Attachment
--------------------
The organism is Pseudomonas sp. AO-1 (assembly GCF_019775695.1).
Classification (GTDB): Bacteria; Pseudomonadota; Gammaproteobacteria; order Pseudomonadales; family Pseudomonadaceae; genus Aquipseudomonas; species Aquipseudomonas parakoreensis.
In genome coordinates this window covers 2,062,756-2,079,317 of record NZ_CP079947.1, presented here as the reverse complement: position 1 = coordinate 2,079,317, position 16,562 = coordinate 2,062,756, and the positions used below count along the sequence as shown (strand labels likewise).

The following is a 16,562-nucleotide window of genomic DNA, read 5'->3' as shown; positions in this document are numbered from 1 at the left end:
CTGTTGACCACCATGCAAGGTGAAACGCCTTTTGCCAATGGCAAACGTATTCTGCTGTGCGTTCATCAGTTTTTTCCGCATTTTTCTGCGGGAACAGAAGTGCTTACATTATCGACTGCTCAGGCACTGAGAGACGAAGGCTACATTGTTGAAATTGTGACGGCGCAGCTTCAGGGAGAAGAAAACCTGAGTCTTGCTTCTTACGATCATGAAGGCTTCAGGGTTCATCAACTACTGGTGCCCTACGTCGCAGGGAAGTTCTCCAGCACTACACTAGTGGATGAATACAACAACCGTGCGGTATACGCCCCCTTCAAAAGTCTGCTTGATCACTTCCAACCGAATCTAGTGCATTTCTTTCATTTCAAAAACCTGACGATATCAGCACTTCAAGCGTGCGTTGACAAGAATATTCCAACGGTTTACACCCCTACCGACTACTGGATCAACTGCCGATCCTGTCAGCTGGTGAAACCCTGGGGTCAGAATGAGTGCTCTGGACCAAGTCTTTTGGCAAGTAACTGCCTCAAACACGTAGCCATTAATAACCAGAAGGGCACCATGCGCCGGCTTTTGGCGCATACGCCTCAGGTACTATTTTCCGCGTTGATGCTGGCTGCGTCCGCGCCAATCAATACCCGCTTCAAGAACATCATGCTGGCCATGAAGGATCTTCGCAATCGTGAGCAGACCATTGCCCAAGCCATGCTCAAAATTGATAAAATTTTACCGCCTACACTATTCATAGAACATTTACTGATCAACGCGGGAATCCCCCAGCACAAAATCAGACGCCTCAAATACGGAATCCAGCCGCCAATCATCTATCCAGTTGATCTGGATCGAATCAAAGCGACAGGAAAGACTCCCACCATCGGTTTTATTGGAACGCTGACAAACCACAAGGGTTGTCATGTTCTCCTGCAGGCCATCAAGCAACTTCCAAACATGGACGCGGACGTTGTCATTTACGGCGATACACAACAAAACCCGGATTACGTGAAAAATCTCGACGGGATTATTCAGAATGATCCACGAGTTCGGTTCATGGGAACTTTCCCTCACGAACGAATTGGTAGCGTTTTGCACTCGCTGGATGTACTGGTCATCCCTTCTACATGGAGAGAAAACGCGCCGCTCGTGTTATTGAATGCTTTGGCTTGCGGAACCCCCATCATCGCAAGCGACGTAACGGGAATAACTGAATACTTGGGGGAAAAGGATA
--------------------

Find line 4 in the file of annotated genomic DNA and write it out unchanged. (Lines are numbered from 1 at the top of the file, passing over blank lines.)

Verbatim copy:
The following is a 16,562-nucleotide window of genomic DNA, read 5'->3' as shown; positions in this document are numbered from 1 at the left end: